Although she never became comfortable with bourgeois marriage, by the ’80s it widely pointed out that Dworkin was writing the right-wing paeans to virginity that she thought she hated. Her testimony before the Reagan-era Meese Commission on pornography made the alliance with the Christian right official, and her support for Linda Lovelace’s decision to go public about her abuse incidentally midwived the latter’s return to Jesus. As early as 1983, Dworkin was aware of her image, sarcastically calling sex-positive feminists “too deep, too radical, too taboo for conventional, conforming, ladylike, virginal me.” She didn’t really buy that image of herself, and Dorothy Fortenberry of La Croix International hit on the reason when she wrote about Dworkin’s lifelong disappointment “that she did not, could not” live like Rimbaud and Baudelaire “because she was a woman.” Dworkin imprisoned herself in bohemia all her life; her books are full of reference points likely to be familiar and agreeable to bohemians. Dworkin wanted all her life to be a famous bohemian male, like Norman Mailer or Jim Morrison, and even if presented with Christ or St. Francis of Assissi as role models might not have found them exciting enough. Few male saints waged war as readily as Joan of Arc.

It would be wrong, however, to see Dworkin purely as a relic of Sixties boomerdom, an equal and opposite reaction to the soixante-huitard scumbags who started a worldwide movement because the killjoys running Paris Nanterre University wouldn’t let them into the women’s dorms. It would be the same mistake as dismissing Vives as another Renaissance humanist drunk on classical misogyny, although many such men existed. Both writers lived through eras, the Renaissance and the American counterculture, when it was fashionable to wallow in sin, and both did so with gusto, rhetorically if not actually. Anyone who has read Pascal or Dante will recognize the pattern. The author descends gleefully into the chaos at the bottom of the slippery slope onto which a person can be pushed by just one peccadillo, showing off the brave new world awaiting all rulebreakers until long after the reader starts begging for mercy. Mercy is mostly foreclosed. When the author comes up for air, it is usually to showcase instances of extraordinary virtue or to plead with God Himself. Repentant sinners like St. Augustine or St. Pelagia get edged out. The wages of sin is death, and death does not dilly-dally. An odor of Jansenism hangs around this model of the world, and we must affirm against it that forgiveness does exist and that we must find it also in ourselves. Not every woman who has extramarital sex will be murdered by her lover before she can repent. But many such women will be murdered. (So will many virgins.) What distinguishes Dworkin and Vives from Tolstoy and Flaubert, who show, not without considerable sadism, that one sin can end a woman’s life, is that the Anti-Sex League does come up for air. Dworkin and Vives were Platonists without being utopians, deeply invested in the power of education to change the world by rescuing us, male and female alike, from the prevailing bestial state. More than wanting to fight, Dworkin wanted to know. She refused to be one of those “proud, pro-sex, liberated Cosmo intellectuals” because she wanted to be a real intellectual, even if it also meant joining the ranks of the “Lesbian-Feminist-Vegetarians for Jesus.” Vives wanted women to be real intellectuals too. He could imagine nothing more terrible than living with a wife he did not respect (though this may have been his own fate). Why can’t they all be like the More girls? Dworkin would have agreed. In her memoir, she reflected, echoing Saint Augustine, on the unreality of evil. “All the worst immoralities are but one,” she wrote, “a single sin of human nothingness and stupidity.” God, conversely, represented for her the plenitude of knowledge. “I think the best gift on dying,” she wrote, “would be if God gave one that second between life and death in which to know everything all at once, all that one ever wanted to know.” Let us pray that it was granted.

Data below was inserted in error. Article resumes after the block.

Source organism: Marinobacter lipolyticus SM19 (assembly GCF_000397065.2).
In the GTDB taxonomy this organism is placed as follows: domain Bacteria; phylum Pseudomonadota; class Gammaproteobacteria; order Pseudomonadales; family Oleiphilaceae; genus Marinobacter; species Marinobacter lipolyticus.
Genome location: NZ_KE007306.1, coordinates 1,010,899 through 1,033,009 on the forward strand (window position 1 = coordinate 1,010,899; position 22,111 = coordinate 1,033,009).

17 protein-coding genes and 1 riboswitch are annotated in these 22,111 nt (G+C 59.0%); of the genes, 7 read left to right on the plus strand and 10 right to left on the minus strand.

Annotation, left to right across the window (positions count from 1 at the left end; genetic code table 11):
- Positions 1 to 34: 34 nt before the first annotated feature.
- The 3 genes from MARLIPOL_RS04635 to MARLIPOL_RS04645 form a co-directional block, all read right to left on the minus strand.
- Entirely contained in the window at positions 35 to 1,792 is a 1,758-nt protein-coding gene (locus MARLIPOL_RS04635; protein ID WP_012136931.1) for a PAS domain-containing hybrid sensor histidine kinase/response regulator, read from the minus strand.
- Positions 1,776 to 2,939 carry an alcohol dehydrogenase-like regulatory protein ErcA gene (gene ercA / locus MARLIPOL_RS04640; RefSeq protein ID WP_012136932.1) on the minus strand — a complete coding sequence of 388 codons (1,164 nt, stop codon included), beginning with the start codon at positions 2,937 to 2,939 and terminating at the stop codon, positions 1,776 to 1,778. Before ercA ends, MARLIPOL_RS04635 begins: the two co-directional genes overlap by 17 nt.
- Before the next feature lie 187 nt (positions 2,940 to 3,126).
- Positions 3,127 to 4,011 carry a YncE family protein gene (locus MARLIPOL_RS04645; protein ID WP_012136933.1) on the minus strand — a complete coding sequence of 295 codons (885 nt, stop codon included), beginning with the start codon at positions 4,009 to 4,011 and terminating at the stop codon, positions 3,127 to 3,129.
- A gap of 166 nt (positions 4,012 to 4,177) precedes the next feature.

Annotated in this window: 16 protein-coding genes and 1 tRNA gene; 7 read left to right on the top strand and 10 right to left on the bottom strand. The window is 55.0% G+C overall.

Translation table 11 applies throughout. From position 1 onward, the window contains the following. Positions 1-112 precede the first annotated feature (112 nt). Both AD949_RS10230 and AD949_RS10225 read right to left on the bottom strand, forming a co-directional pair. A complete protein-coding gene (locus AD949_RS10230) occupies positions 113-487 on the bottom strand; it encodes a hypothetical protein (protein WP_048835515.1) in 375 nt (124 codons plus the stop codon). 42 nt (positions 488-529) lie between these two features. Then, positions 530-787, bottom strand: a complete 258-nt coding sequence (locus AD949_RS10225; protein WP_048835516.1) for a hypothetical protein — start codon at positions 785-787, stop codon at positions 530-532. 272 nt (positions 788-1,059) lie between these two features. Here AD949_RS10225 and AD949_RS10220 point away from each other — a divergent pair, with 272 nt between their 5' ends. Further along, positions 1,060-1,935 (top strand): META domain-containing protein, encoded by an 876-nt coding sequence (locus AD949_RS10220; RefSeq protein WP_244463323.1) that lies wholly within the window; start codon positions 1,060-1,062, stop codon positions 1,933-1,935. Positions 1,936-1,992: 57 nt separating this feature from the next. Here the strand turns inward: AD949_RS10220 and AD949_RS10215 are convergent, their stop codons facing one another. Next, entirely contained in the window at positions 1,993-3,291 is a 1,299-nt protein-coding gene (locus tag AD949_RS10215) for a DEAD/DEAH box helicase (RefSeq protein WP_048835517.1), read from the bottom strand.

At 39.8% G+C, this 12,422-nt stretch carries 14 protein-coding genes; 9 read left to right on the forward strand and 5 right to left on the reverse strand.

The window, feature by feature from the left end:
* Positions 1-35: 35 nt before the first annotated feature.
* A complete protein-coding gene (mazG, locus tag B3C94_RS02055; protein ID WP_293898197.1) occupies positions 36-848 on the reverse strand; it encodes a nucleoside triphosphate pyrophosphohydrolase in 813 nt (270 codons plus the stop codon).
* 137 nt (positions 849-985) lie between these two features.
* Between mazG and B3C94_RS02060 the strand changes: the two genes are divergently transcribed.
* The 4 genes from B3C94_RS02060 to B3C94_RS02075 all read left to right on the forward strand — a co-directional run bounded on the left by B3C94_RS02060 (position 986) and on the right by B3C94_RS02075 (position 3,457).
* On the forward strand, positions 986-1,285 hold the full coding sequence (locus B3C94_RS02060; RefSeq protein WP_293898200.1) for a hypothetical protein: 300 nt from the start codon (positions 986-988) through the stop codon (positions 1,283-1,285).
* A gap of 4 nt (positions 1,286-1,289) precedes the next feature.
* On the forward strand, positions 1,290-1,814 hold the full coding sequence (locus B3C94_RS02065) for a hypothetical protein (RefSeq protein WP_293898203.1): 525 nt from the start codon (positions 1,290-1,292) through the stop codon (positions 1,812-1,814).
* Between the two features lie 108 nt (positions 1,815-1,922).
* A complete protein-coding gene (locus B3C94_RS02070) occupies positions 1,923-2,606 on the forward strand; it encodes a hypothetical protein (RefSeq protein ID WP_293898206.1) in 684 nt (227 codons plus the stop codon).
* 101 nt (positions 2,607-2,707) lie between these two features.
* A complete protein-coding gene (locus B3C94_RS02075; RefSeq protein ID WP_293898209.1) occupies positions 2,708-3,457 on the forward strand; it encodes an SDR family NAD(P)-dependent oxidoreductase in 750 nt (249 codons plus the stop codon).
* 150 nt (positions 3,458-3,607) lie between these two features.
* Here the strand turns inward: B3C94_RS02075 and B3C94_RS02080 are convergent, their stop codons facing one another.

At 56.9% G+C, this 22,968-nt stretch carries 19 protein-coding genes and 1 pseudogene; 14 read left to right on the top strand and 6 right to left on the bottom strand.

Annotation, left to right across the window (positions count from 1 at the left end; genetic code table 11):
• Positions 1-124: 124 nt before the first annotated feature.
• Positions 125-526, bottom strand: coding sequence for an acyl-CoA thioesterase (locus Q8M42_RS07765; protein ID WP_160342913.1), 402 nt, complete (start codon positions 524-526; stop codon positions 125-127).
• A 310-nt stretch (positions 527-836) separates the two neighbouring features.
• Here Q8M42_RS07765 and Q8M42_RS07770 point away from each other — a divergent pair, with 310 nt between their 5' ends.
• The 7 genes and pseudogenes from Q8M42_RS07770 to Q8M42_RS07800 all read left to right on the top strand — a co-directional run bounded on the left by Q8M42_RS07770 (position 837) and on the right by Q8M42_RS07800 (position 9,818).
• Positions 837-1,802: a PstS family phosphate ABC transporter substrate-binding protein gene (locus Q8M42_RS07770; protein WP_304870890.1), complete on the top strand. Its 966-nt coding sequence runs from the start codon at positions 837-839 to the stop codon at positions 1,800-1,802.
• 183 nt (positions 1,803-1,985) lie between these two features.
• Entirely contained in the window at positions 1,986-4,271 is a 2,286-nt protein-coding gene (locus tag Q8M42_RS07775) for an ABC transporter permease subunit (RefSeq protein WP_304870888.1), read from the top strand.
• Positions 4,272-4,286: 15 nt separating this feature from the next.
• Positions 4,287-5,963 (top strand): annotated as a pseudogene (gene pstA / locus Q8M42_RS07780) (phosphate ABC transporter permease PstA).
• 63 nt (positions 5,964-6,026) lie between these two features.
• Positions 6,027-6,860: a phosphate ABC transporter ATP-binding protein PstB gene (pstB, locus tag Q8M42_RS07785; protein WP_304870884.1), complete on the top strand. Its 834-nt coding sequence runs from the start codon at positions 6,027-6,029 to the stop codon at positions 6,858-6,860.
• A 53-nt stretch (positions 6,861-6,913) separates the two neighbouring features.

Monica Costa teaches college in the South.